Finally, when parking in Newark when returning from holiday, I came back to find a ‘ticket’ on the windscreen alleging that no ticket had been on display when it was very visible.I hurried up to the Town Hall and banged on the door of the parking superintendent’s office – he fortunately was a reasonable man and eventually the matter was sorted the following week.

In recent weeks I parked in Ipswich and had an encounter with what I could only describe as a ‘mean spirited’ civil enforcement officer when trying to collect a disabled neighbour from an optical specialists.

Unfortunately, wherever you go the regulations are sometimes applied too fervently, and there seems to be a delight in harassing the motorist and probably spoiling a day out. The system is unfair and predjudiced. As in Naemi’s case, immediately I said I would never return to the shopping centre of Newark,and as yet I have not.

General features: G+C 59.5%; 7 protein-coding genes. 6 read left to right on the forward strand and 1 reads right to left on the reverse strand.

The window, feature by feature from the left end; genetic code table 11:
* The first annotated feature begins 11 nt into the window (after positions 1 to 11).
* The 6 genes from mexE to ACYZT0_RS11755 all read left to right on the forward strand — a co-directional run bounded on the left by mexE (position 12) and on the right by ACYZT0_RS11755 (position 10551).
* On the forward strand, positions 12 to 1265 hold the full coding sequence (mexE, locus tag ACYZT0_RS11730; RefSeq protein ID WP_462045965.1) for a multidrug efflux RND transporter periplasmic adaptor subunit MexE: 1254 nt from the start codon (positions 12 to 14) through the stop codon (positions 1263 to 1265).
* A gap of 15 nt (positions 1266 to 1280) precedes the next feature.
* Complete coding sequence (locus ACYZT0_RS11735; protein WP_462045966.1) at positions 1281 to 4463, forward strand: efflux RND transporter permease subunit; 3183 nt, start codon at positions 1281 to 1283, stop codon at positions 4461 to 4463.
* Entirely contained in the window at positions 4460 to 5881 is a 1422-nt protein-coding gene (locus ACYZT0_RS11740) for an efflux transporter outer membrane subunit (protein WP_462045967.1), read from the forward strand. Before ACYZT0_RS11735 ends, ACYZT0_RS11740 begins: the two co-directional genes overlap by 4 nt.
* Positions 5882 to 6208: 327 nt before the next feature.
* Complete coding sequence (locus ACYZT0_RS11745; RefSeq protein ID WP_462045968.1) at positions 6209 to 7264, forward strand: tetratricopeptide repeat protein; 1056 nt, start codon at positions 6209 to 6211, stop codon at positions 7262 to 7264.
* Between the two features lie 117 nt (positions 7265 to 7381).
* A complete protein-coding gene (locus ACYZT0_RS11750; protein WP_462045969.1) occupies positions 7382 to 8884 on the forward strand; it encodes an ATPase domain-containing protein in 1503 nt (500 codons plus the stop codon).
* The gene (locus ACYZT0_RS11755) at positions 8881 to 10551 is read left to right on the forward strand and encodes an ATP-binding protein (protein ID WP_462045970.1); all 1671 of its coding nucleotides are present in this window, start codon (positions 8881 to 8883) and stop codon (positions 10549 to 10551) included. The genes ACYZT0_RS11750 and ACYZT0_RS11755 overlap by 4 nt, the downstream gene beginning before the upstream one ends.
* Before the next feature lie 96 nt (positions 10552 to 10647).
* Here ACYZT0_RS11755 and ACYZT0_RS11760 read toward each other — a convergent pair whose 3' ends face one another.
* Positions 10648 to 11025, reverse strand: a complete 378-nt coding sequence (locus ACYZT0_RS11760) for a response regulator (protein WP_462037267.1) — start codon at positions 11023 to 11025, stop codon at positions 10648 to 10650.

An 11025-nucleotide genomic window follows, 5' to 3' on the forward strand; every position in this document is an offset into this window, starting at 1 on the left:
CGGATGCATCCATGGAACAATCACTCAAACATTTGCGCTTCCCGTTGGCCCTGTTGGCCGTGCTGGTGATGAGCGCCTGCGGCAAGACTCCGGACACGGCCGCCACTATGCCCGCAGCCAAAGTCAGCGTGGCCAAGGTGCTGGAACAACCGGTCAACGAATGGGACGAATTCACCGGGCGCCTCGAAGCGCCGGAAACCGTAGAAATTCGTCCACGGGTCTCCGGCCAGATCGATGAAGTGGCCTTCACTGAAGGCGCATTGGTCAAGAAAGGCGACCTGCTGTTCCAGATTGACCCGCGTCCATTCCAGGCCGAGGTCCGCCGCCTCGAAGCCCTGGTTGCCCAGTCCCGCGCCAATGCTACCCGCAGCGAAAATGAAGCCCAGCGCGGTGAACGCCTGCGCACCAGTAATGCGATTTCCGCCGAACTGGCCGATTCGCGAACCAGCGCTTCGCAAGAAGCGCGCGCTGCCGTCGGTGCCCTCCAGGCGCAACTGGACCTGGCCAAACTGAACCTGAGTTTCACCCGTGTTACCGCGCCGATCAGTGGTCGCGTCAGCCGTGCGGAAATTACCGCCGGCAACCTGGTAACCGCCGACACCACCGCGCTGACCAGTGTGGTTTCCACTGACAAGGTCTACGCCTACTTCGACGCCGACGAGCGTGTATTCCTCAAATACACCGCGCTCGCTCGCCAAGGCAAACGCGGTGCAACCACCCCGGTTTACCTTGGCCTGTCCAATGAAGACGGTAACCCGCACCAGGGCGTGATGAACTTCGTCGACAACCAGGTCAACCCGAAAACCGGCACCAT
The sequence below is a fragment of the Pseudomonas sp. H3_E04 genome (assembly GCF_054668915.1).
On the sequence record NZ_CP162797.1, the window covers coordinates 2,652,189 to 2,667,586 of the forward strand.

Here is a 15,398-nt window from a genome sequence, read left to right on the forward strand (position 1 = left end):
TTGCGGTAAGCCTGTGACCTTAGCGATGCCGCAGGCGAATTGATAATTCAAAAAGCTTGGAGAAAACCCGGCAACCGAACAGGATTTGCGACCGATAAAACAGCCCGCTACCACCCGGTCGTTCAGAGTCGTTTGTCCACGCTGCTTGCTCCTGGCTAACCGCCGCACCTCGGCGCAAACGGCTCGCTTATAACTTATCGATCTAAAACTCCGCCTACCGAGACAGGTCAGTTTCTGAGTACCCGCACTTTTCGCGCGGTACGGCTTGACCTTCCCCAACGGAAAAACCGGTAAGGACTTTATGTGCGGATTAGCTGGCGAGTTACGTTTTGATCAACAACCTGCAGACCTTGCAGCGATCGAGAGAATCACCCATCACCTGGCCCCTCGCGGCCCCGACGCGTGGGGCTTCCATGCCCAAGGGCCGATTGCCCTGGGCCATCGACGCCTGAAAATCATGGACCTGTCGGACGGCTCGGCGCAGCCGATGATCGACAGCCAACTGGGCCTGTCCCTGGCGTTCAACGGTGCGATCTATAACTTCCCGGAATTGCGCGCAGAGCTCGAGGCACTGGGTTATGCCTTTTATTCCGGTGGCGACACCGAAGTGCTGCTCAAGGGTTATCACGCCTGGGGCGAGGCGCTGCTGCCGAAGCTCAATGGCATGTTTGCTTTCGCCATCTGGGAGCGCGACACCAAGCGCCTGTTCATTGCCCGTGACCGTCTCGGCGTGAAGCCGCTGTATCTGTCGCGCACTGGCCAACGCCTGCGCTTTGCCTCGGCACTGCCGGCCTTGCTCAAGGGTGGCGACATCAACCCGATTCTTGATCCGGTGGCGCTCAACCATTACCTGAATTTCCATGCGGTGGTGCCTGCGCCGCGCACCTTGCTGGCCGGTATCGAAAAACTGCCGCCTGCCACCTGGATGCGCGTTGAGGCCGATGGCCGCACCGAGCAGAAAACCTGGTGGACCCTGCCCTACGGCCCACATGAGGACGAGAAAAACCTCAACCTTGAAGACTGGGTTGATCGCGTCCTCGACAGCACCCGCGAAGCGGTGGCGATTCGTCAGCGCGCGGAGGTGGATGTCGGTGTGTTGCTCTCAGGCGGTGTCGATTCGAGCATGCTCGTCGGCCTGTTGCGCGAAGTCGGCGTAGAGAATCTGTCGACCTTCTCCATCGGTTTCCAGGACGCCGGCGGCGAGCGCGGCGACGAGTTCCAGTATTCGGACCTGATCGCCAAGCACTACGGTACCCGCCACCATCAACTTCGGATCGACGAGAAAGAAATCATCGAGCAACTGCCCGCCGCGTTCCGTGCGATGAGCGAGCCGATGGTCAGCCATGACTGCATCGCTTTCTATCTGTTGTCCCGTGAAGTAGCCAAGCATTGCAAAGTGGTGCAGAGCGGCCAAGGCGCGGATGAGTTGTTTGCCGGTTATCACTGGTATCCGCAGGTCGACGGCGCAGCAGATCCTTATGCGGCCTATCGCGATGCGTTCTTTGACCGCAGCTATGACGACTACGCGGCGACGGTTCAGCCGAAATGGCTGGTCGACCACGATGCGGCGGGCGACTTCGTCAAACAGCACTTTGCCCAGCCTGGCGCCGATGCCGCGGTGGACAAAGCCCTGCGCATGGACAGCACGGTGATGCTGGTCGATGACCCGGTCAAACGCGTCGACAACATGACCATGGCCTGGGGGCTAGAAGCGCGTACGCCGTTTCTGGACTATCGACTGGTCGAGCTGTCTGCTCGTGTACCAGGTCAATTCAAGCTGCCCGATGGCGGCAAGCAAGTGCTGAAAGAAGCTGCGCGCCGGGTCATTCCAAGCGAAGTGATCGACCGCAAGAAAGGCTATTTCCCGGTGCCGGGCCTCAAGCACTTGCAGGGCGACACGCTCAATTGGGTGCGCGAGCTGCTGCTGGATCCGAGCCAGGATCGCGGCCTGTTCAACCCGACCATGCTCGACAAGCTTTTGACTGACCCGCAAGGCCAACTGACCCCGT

Civil enforcement officers should realise that you only have ‘one’ chance to make a good impression. Botch it by issuing tickets for alleged parking infringements will deter the visitor. Unfortunately, I believe many parking staff are on a bonus to issue the maximum number of tickets.!

Graham Day, Stowmarket


My husband has a simple solution to secure a parking ticket – attach a clothes peg to it just make sure it is facing the correct way!

Ruth Frost, via email


I would like to thank everyone who helped me on Saturday, May 8, when I had an accident by McDonald’s in Bury St Edmunds. Also the emergency services who also turned up and, of course ,the A&E department.

Maria Donnelly, via email